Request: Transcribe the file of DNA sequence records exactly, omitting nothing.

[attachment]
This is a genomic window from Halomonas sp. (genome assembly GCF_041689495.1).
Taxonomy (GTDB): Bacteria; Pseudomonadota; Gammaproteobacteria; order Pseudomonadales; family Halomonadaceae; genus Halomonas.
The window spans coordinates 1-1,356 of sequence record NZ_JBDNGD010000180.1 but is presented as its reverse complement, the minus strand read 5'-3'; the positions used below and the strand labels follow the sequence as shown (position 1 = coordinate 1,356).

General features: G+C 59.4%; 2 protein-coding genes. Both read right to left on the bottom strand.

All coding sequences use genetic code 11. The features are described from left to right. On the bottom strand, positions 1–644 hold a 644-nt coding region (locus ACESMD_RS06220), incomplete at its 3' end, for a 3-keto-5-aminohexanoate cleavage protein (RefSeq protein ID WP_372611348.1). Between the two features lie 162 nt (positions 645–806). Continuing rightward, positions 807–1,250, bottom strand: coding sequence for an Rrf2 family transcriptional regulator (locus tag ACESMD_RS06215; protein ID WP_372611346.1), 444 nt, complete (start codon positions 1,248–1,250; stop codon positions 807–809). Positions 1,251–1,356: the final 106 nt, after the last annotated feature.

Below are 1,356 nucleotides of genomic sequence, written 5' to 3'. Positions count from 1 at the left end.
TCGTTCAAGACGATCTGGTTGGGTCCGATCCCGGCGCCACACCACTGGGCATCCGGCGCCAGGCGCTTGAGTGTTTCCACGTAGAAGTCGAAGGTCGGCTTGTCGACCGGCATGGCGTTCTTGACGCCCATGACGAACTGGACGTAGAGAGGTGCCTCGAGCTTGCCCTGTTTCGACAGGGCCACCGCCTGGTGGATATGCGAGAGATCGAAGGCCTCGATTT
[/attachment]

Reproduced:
This is a genomic window from Halomonas sp. (genome assembly GCF_041689495.1).
Taxonomy (GTDB): Bacteria; Pseudomonadota; Gammaproteobacteria; order Pseudomonadales; family Halomonadaceae; genus Halomonas.
The window spans coordinates 1-1,356 of sequence record NZ_JBDNGD010000180.1 but is presented as its reverse complement, the minus strand read 5'-3'; the positions used below and the strand labels follow the sequence as shown (position 1 = coordinate 1,356).

General features: G+C 59.4%; 2 protein-coding genes. Both read right to left on the bottom strand.

All coding sequences use genetic code 11. The features are described from left to right. On the bottom strand, positions 1–644 hold a 644-nt coding region (locus ACESMD_RS06220), incomplete at its 3' end, for a 3-keto-5-aminohexanoate cleavage protein (RefSeq protein ID WP_372611348.1). Between the two features lie 162 nt (positions 645–806). Continuing rightward, positions 807–1,250, bottom strand: coding sequence for an Rrf2 family transcriptional regulator (locus tag ACESMD_RS06215; protein ID WP_372611346.1), 444 nt, complete (start codon positions 1,248–1,250; stop codon positions 807–809). Positions 1,251–1,356: the final 106 nt, after the last annotated feature.

Below are 1,356 nucleotides of genomic sequence, written 5' to 3'. Positions count from 1 at the left end.
TCGTTCAAGACGATCTGGTTGGGTCCGATCCCGGCGCCACACCACTGGGCATCCGGCGCCAGGCGCTTGAGTGTTTCCACGTAGAAGTCGAAGGTCGGCTTGTCGACCGGCATGGCGTTCTTGACGCCCATGACGAACTGGACGTAGAGAGGTGCCTCGAGCTTGCCCTGTTTCGACAGGGCCACCGCCTGGTGGATATGCGAGAGATCGAAGGCCTCGATTT